November 28, 2016
Limoncello Tiramisù is a favorite dessert of mine, and soon to be one of yours! Not only is it a simple recipe that will impress family and friends, it is also a brilliant way to take care of your leftover Thanksgiving cookies and cake.In my new holiday special, Lidia Celebrates America: Holiday for Heroes (check your local listings for times), my friend Bryan Anderson explains the army tradition of creating desserts from leftover dessert rations for their comrades celebrating birthdays. As Bryan told me his story, I knew I had to share this dessert with him, a fanciful homage to the MRE birthday cakes created by his platoon.
Watch as Lidia hears the story that inspires her to create Limoncello Tiramisù for a dinner party of veterans, in the special Holiday for Heroes
- 5 or 6 lemons
- 5 large eggs
- 1 cup sugar
- 1 ½ cups limoncello liqueur
- 1 cup water
- 1 pound (2 cups) mascarpone, at room temperature
- 40 ladyfingers (preferably imported Italian savoiardi), or more as needed
Remove the zest of 2 or more of the lemons, using a fine grater, to get 2 tablespoons of zest. Squeeze out and strain the juice of these and the other lemons to get ¾ cup of fresh lemon juice.
Pour just enough water into a double- boiler pan so the water level is right below the bottom of the mixing bowl when it is sitting in the pan. Separate the eggs, putting yolks in the large bowl of the double boiler, and the whites in another stainless-steel bowl.
To make the base for the tiramisù: Heat the water in the pan to a steady simmer. Remove the top bowl from heat, and beat the egg yolks with ¼ cup of the sugar and ½ cup of the limoncello until well blended. Set the bowl over the simmering water, and whisk constantly, frequently scraping the whisk around the sides and bottom of the bowl, as the egg mixture expands and heats into a frothy sponge, 5 minutes or longer. When the sponge has thickened enough to form a ribbon when it drops on the surface, take the bowl off the double-boiler pan and let it cool.
Meanwhile, pour the remaining cup of limoncello, all of the lemon juice, the 1 cup water, and ½ cup of the sugar in a saucepan. Bring to a boil, stirring to dissolve the sugar, and cook for 5 minutes, evaporating the alcohol. Let the syrup cool completely.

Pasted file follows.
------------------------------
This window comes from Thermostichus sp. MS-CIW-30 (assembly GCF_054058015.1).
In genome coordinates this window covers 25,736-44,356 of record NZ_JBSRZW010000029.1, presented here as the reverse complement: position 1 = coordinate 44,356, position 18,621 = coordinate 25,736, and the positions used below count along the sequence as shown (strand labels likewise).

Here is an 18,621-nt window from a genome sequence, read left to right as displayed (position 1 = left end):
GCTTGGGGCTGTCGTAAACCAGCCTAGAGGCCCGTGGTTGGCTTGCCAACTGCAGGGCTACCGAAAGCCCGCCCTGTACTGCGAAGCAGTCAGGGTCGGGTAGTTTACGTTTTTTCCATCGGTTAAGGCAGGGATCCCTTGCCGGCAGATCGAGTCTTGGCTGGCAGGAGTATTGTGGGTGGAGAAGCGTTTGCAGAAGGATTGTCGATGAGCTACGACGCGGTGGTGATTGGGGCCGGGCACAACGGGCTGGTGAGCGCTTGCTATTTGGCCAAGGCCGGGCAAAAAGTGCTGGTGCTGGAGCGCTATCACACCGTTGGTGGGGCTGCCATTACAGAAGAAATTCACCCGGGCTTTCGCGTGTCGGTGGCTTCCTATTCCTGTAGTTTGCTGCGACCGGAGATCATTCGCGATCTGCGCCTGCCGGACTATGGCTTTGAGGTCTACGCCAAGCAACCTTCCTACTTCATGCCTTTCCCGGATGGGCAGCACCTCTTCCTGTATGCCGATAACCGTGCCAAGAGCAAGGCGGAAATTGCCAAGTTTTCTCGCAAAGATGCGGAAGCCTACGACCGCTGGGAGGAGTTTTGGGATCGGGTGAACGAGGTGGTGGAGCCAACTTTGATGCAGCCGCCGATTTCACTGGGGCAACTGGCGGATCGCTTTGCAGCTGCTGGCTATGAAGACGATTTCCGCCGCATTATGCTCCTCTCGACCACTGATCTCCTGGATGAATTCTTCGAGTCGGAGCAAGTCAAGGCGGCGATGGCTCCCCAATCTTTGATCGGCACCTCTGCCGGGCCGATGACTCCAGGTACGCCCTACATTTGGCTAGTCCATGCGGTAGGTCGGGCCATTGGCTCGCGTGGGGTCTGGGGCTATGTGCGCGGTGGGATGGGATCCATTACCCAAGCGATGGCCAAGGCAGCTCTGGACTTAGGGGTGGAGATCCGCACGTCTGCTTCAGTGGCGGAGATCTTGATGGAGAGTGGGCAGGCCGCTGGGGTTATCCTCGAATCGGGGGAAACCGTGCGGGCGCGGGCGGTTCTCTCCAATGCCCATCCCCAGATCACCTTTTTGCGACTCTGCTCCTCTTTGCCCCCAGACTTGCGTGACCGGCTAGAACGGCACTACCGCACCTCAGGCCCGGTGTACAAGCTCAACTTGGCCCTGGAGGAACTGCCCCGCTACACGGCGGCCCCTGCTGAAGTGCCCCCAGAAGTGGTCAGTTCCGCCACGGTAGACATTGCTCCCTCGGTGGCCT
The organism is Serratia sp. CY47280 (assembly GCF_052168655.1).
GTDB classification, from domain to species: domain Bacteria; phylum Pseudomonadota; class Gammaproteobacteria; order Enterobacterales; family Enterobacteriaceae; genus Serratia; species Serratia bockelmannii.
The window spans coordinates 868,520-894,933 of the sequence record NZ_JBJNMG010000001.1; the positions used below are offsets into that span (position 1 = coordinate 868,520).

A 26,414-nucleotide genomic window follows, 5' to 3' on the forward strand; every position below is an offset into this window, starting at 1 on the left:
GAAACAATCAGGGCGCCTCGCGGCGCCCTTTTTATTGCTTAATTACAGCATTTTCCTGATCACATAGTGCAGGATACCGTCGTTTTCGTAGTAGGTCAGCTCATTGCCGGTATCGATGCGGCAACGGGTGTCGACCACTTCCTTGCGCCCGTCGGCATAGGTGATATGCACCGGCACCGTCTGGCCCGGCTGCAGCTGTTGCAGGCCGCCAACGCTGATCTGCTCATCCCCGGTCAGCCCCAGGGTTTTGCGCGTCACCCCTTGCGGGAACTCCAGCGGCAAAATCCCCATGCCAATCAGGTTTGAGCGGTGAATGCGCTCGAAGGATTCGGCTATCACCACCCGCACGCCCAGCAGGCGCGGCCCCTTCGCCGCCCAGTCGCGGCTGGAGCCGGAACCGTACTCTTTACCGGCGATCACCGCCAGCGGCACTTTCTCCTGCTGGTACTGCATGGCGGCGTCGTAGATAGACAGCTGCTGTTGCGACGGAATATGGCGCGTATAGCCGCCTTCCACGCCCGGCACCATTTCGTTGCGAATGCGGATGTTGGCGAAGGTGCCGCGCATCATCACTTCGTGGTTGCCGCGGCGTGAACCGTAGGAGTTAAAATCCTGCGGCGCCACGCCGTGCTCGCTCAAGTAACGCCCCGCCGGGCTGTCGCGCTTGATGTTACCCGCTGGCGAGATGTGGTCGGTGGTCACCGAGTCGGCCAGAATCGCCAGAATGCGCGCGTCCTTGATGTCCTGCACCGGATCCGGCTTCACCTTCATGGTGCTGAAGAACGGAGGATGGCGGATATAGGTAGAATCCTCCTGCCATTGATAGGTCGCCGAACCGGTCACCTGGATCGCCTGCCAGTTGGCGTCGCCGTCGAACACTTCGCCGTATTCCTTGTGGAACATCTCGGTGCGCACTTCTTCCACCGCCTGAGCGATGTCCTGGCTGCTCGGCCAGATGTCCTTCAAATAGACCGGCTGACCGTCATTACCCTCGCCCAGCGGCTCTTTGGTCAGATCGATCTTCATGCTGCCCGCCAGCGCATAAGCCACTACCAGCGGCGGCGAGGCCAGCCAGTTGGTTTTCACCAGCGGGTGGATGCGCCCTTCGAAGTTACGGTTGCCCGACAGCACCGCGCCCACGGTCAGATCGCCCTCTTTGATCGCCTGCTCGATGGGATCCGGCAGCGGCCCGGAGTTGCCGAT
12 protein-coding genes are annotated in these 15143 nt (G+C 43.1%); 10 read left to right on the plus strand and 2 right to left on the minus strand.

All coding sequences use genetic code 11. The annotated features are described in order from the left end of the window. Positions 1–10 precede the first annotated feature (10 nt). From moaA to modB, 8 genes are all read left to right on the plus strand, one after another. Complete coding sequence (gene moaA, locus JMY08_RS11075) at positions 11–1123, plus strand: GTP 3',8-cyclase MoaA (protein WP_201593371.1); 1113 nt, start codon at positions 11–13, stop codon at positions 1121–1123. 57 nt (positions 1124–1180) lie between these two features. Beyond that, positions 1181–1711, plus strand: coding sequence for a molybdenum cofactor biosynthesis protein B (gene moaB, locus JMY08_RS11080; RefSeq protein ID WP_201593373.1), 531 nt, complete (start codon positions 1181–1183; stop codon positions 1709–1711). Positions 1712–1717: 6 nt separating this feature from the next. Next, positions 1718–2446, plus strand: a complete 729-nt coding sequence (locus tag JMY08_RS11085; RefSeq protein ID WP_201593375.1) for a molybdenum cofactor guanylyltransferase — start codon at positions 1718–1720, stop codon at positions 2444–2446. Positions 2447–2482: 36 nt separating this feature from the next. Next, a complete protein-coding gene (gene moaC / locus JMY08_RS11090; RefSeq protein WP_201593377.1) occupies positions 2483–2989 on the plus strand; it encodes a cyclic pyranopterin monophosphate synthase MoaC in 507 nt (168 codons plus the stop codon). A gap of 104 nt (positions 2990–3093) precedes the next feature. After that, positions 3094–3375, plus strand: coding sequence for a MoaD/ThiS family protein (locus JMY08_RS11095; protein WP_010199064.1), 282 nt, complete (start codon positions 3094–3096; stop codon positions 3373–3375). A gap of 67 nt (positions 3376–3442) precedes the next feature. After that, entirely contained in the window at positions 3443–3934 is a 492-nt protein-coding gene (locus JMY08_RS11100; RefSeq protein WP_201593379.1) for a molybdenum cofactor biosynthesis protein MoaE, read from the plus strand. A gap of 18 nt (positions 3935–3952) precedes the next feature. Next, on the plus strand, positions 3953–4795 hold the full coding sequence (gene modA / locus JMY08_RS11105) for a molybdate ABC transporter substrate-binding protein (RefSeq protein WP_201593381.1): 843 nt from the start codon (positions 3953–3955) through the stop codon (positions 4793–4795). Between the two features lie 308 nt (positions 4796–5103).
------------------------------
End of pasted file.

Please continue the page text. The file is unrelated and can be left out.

In another large bowl, stir the mascarpone with a wooden spoon to soften it, then drop in the grated lemon zest and beat with a whisk until light and creamy. In another bowl whip the egg whites with the remaining ¼ cup sugar until it holds moderately firm peaks. When the cooked limoncello zabaglione is cooled, scrape about a third of it over the mascarpone and fold it in with a large rubber spatula.
Fold in the rest of the zabaglione in two or three additions. Now fold in the whipped egg whites in several additions, until the limoncello- mascarpone cream is light and evenly blended. Pour some of the cooled syrup into the pan, no deeper than ¼ inch, to moisten the ladyfingers. One at a time, roll a ladyfinger in the syrup and quickly place it in a 9- by- 13- inch Pyrex pan. Wet each cookie briefly: if it soaks up too much syrup, it will fall apart. Arrange the moistened ladyfingers in neat, tight rows in the pan, filling the bottom of the pan completely. You should be able to fit in about twenty ladyfingers in a single layer.
Scoop half of the limoncello- mascarpone cream onto the ladyfingers, and smooth it to fill the pan and cover them. Dip and arrange a second layer of ladyfingers in the pan, and cover it completely with the remainder of the cream. Smooth the cream with the spatula, and seal the tiramisù airtight in plastic wrap. Before serving, refrigerate for 6 hours or up to 2 days, or put it in the freezer for 2 hours. To serve, cut portions of tiramisù in any size you like, and lift them out of the pan onto dessert plates.